American business experienced a near record number of mergers and acquisitions in 2016, and this trend is likely to continue in 2017. Such corporate transactions raise a number of legal issues, including employment issues. During its due diligence review, the buyer considers whether the seller’s workforce is covered by collective bargaining agreements, what benefits are offered, what policies are in place, and related matters. The buyer, however, often fails to consider the immigration issues that may arise as a result of an acquisition, merger, or other corporate restructuring. The Form I-9 compliance is always a key concern in such corporate transactions, but there also are other significant immigration law concerns. For example, the transaction may cause some of the seller’s employees to lose the ability to work in the United States because their employer is changing. Many temporary immigration classifications are specific to the employer, the worksite, and the job. A sudden change in the identity of the employer or material changes in the job may lead to the loss of employment authorization. Another consideration is whether the buyer is purchasing the stock of the target company (becoming the new owner through the purchase) or buying only the assets of the seller. An asset purchase is more likely to trigger a loss of employment authorization among the foreign nationals following the corporate restructuring.
These issues must be identified prior to the closing. Waiting until after the deal is final may result in periods of unauthorized employment or the loss of skilled employees, which lowers the value of the corporate transaction. Either outcome is bad for the buyer. Thus, the buyer’s due diligence must include a review of employment authorization issues.
During this review, the buyer should gather information such as the following:
- A list of individuals currently employed by the seller who are dependent upon the seller for the authorization to work legally in the United States and who may lose that work authorization if no longer employed by the seller (e.g., employees in any type of “employer-sponsored” immigration status).
- A list of any immigration cases currently in process in which the seller is seeking temporary or permanent (indefinite) employment authorization from the Department of Homeland Security, Department of Labor, and Department of State.
- A copy of the public inspection file and a copy of the case submission for each foreign national who the seller employs in H-1B status.
After gathering and analyzing this information, the buyer should develop a plan for how to maintain authorization to employ the foreign nationals after the corporate transaction is completed. This plan may include a period during which the seller will continue to employ the foreign nationals to allow the buyer time to commence new immigration cases.
Below is a list of the most likely temporary classifications that the buyer will encounter in a corporate restructuring.
- E-1 and E-2 – Treaty Trader and Treaty Investor: This classification is based upon a treaty between the United States and the foreign national’s home country. The American company must be at least fifty percent owned by citizens of the foreign country. Thus, a corporate restructuring could make the E-1 or E-2 classification unavailable to the buyer.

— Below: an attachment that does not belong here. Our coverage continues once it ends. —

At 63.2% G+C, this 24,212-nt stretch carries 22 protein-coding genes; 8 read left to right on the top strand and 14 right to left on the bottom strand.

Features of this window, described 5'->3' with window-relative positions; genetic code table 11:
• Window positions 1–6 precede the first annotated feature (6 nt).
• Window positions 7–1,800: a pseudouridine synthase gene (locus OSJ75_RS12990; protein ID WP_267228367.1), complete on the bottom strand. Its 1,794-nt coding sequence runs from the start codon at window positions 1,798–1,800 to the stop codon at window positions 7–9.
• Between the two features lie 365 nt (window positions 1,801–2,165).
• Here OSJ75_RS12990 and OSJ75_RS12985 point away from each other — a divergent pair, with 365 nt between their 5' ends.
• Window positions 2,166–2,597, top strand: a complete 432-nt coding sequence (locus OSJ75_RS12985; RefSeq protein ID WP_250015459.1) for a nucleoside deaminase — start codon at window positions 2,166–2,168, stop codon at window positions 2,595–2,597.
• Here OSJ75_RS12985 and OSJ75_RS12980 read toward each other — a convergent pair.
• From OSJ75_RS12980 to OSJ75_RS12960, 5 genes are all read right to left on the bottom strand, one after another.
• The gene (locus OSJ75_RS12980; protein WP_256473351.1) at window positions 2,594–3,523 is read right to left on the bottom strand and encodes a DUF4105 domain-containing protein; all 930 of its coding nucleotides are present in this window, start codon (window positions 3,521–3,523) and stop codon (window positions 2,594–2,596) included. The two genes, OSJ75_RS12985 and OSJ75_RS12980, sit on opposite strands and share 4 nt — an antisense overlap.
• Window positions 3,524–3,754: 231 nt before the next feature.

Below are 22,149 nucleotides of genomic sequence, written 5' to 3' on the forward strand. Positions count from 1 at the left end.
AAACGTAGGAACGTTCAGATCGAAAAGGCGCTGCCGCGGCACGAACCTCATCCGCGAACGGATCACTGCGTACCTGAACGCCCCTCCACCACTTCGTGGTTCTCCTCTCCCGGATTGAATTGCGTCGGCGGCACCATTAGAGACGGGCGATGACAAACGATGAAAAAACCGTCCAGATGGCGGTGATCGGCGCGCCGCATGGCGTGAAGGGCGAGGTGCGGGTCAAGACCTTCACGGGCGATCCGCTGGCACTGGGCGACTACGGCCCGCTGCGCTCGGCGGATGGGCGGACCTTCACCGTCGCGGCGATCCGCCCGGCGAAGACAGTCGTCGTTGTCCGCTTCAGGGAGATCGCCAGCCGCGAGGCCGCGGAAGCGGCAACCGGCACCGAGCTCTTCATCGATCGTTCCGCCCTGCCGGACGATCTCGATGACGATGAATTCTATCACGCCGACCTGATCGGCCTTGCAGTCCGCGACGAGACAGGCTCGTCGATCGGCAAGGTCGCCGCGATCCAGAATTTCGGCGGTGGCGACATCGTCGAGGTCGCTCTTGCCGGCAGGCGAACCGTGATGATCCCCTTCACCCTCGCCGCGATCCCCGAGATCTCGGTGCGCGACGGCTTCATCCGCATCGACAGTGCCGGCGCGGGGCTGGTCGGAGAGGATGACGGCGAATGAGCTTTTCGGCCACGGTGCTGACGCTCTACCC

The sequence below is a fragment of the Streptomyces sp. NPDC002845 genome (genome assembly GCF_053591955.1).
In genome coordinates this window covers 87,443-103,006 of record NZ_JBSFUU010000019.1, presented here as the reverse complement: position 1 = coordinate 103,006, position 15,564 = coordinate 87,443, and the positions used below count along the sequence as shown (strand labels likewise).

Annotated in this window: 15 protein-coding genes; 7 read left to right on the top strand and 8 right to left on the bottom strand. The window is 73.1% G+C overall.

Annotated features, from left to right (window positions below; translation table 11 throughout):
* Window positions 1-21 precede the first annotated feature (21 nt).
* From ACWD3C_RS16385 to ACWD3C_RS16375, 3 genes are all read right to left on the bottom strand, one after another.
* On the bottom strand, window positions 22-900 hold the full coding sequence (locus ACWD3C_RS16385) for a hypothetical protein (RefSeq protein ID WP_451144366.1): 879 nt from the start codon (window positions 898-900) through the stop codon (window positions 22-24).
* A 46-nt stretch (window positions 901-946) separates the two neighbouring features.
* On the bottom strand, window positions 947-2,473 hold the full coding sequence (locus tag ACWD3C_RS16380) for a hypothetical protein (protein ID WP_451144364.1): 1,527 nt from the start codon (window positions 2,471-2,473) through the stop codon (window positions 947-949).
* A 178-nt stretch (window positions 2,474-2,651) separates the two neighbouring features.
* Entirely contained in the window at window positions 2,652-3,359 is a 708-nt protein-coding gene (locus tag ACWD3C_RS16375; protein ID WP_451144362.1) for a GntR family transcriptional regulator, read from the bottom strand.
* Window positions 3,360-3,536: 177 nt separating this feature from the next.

- L-1 Intracompany Transfer: This classification is based upon a qualifying corporate relationship between the American employer and the foreign company for which the foreign national worked prior to his or her transfer to the United States. If the corporate acquisition does not include the foreign company that employed the foreign national or another affiliated company, employment authorization will be lost. If there remains a qualifying corporate relationship, the buyer still may be required to file a case to amend the employment authorization.
- TN Professional: This classification is based upon the North American Free Trade Agreement (NAFTA). A change of employer usually will result in the loss of employment authorization. The buyer may be able to complete a new case under NAFTA.
- H-1B Specialty Occupation: This classification is the most widely used basis to gain temporary employment authorization. In some corporate transactions, the buyer may step into the shoes of the seller with regard to the H-1B employment authorization. To do so, buyer must sign a sworn declaration accepting the immigration obligations and liabilities of the seller as to the H-1B employment. This is so even in an asset acquisition where the buyer otherwise disavows the obligations and liabilities of the seller. This declaration must be completed before the closing. The buyer also must take other steps before the closing in order to rely on the seller’s H-1B case. If the seller has not maintained compliance, including the public inspection file, the buyer may be better served by commencing a new H-1B case. Additionally, the buyer may not rely on the seller’s H-1B authorization if the buyer will make material changes in the H-1B job, including the location of the worksite.
These are just a few of the immigration issues that arise in corporate restructuring. Will your company soon be involved in an acquisition, merger, or similar corporate transaction? If so, before the transaction closes, identify and develop a solution to the immigration issues. With enforcement of the immigration laws now a top government priority, expanding the due diligence review to include immigration concerns will serve the company well.